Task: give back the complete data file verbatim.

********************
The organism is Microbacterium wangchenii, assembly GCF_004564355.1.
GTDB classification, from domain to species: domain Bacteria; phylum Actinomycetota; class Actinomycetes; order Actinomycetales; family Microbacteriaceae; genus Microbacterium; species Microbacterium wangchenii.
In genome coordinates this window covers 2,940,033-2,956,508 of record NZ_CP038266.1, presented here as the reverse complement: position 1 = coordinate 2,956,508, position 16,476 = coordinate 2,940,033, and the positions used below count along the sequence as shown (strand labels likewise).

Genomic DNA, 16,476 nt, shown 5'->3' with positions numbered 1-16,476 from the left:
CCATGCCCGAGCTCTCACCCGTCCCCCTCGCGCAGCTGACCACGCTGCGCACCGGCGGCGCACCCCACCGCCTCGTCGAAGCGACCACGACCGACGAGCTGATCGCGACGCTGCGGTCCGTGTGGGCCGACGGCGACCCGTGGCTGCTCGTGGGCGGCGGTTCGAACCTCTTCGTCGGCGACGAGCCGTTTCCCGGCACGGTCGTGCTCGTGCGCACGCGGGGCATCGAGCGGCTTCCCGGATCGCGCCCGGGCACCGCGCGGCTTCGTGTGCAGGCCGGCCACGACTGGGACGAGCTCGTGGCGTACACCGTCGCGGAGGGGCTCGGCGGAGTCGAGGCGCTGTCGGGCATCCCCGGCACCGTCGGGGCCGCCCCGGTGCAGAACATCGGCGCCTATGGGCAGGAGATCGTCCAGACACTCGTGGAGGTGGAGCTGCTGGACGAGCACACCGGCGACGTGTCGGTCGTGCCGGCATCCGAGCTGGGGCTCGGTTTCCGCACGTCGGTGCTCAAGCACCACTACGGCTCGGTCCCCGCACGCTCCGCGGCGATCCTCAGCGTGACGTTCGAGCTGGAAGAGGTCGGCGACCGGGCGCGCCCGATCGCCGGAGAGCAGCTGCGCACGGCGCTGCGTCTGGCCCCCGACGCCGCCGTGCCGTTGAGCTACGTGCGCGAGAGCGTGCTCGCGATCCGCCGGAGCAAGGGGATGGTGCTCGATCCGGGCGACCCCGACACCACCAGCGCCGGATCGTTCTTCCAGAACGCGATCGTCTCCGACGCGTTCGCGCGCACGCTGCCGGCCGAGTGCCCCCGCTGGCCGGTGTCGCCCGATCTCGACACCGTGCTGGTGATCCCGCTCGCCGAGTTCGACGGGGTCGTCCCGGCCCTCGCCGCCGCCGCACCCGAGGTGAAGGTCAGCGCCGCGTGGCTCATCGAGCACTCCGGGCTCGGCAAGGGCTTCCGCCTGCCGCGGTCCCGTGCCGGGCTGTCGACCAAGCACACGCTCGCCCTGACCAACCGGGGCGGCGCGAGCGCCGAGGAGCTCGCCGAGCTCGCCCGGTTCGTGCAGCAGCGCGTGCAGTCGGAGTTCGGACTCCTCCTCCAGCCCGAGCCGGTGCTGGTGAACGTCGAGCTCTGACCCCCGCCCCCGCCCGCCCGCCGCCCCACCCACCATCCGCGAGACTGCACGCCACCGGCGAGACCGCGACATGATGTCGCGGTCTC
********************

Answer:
The organism is Microbacterium wangchenii, assembly GCF_004564355.1.
GTDB classification, from domain to species: domain Bacteria; phylum Actinomycetota; class Actinomycetes; order Actinomycetales; family Microbacteriaceae; genus Microbacterium; species Microbacterium wangchenii.
In genome coordinates this window covers 2,940,033-2,956,508 of record NZ_CP038266.1, presented here as the reverse complement: position 1 = coordinate 2,956,508, position 16,476 = coordinate 2,940,033, and the positions used below count along the sequence as shown (strand labels likewise).

Genomic DNA, 16,476 nt, shown 5'->3' with positions numbered 1-16,476 from the left:
CCATGCCCGAGCTCTCACCCGTCCCCCTCGCGCAGCTGACCACGCTGCGCACCGGCGGCGCACCCCACCGCCTCGTCGAAGCGACCACGACCGACGAGCTGATCGCGACGCTGCGGTCCGTGTGGGCCGACGGCGACCCGTGGCTGCTCGTGGGCGGCGGTTCGAACCTCTTCGTCGGCGACGAGCCGTTTCCCGGCACGGTCGTGCTCGTGCGCACGCGGGGCATCGAGCGGCTTCCCGGATCGCGCCCGGGCACCGCGCGGCTTCGTGTGCAGGCCGGCCACGACTGGGACGAGCTCGTGGCGTACACCGTCGCGGAGGGGCTCGGCGGAGTCGAGGCGCTGTCGGGCATCCCCGGCACCGTCGGGGCCGCCCCGGTGCAGAACATCGGCGCCTATGGGCAGGAGATCGTCCAGACACTCGTGGAGGTGGAGCTGCTGGACGAGCACACCGGCGACGTGTCGGTCGTGCCGGCATCCGAGCTGGGGCTCGGTTTCCGCACGTCGGTGCTCAAGCACCACTACGGCTCGGTCCCCGCACGCTCCGCGGCGATCCTCAGCGTGACGTTCGAGCTGGAAGAGGTCGGCGACCGGGCGCGCCCGATCGCCGGAGAGCAGCTGCGCACGGCGCTGCGTCTGGCCCCCGACGCCGCCGTGCCGTTGAGCTACGTGCGCGAGAGCGTGCTCGCGATCCGCCGGAGCAAGGGGATGGTGCTCGATCCGGGCGACCCCGACACCACCAGCGCCGGATCGTTCTTCCAGAACGCGATCGTCTCCGACGCGTTCGCGCGCACGCTGCCGGCCGAGTGCCCCCGCTGGCCGGTGTCGCCCGATCTCGACACCGTGCTGGTGATCCCGCTCGCCGAGTTCGACGGGGTCGTCCCGGCCCTCGCCGCCGCCGCACCCGAGGTGAAGGTCAGCGCCGCGTGGCTCATCGAGCACTCCGGGCTCGGCAAGGGCTTCCGCCTGCCGCGGTCCCGTGCCGGGCTGTCGACCAAGCACACGCTCGCCCTGACCAACCGGGGCGGCGCGAGCGCCGAGGAGCTCGCCGAGCTCGCCCGGTTCGTGCAGCAGCGCGTGCAGTCGGAGTTCGGACTCCTCCTCCAGCCCGAGCCGGTGCTGGTGAACGTCGAGCTCTGACCCCCGCCCCCGCCCGCCCGCCGCCCCACCCACCATCCGCGAGACTGCACGCCACCGGCGAGACCGCGACATGATGTCGCGGTCTC